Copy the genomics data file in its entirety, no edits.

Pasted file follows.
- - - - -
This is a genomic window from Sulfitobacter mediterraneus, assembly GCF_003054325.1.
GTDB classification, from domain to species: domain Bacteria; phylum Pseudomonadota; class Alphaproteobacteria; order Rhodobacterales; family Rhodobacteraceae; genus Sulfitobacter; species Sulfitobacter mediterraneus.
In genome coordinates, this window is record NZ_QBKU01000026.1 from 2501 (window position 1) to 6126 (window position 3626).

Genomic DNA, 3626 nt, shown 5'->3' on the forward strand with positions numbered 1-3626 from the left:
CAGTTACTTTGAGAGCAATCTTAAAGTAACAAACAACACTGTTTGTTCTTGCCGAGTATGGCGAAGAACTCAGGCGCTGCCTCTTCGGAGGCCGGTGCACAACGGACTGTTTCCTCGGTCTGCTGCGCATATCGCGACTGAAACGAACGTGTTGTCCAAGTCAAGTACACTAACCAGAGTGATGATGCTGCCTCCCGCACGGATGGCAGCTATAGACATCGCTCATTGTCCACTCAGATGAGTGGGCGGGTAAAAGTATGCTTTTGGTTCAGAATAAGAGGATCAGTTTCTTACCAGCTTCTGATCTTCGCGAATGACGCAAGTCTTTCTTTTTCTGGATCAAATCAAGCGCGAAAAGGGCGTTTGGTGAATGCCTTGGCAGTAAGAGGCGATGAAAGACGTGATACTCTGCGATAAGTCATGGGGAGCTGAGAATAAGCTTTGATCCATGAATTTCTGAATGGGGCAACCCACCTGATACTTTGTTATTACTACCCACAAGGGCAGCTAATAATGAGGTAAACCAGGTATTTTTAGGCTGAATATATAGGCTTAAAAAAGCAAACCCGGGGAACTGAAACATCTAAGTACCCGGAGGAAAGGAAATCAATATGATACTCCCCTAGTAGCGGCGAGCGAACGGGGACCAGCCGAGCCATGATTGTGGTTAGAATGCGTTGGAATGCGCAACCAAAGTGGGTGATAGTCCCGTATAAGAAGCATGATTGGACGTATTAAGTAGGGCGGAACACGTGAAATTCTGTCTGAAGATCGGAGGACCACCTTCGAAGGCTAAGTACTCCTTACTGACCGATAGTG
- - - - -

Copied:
This is a genomic window from Sulfitobacter mediterraneus, assembly GCF_003054325.1.
GTDB classification, from domain to species: domain Bacteria; phylum Pseudomonadota; class Alphaproteobacteria; order Rhodobacterales; family Rhodobacteraceae; genus Sulfitobacter; species Sulfitobacter mediterraneus.
In genome coordinates, this window is record NZ_QBKU01000026.1 from 2501 (window position 1) to 6126 (window position 3626).

Genomic DNA, 3626 nt, shown 5'->3' on the forward strand with positions numbered 1-3626 from the left:
CAGTTACTTTGAGAGCAATCTTAAAGTAACAAACAACACTGTTTGTTCTTGCCGAGTATGGCGAAGAACTCAGGCGCTGCCTCTTCGGAGGCCGGTGCACAACGGACTGTTTCCTCGGTCTGCTGCGCATATCGCGACTGAAACGAACGTGTTGTCCAAGTCAAGTACACTAACCAGAGTGATGATGCTGCCTCCCGCACGGATGGCAGCTATAGACATCGCTCATTGTCCACTCAGATGAGTGGGCGGGTAAAAGTATGCTTTTGGTTCAGAATAAGAGGATCAGTTTCTTACCAGCTTCTGATCTTCGCGAATGACGCAAGTCTTTCTTTTTCTGGATCAAATCAAGCGCGAAAAGGGCGTTTGGTGAATGCCTTGGCAGTAAGAGGCGATGAAAGACGTGATACTCTGCGATAAGTCATGGGGAGCTGAGAATAAGCTTTGATCCATGAATTTCTGAATGGGGCAACCCACCTGATACTTTGTTATTACTACCCACAAGGGCAGCTAATAATGAGGTAAACCAGGTATTTTTAGGCTGAATATATAGGCTTAAAAAAGCAAACCCGGGGAACTGAAACATCTAAGTACCCGGAGGAAAGGAAATCAATATGATACTCCCCTAGTAGCGGCGAGCGAACGGGGACCAGCCGAGCCATGATTGTGGTTAGAATGCGTTGGAATGCGCAACCAAAGTGGGTGATAGTCCCGTATAAGAAGCATGATTGGACGTATTAAGTAGGGCGGAACACGTGAAATTCTGTCTGAAGATCGGAGGACCACCTTCGAAGGCTAAGTACTCCTTACTGACCGATAGTG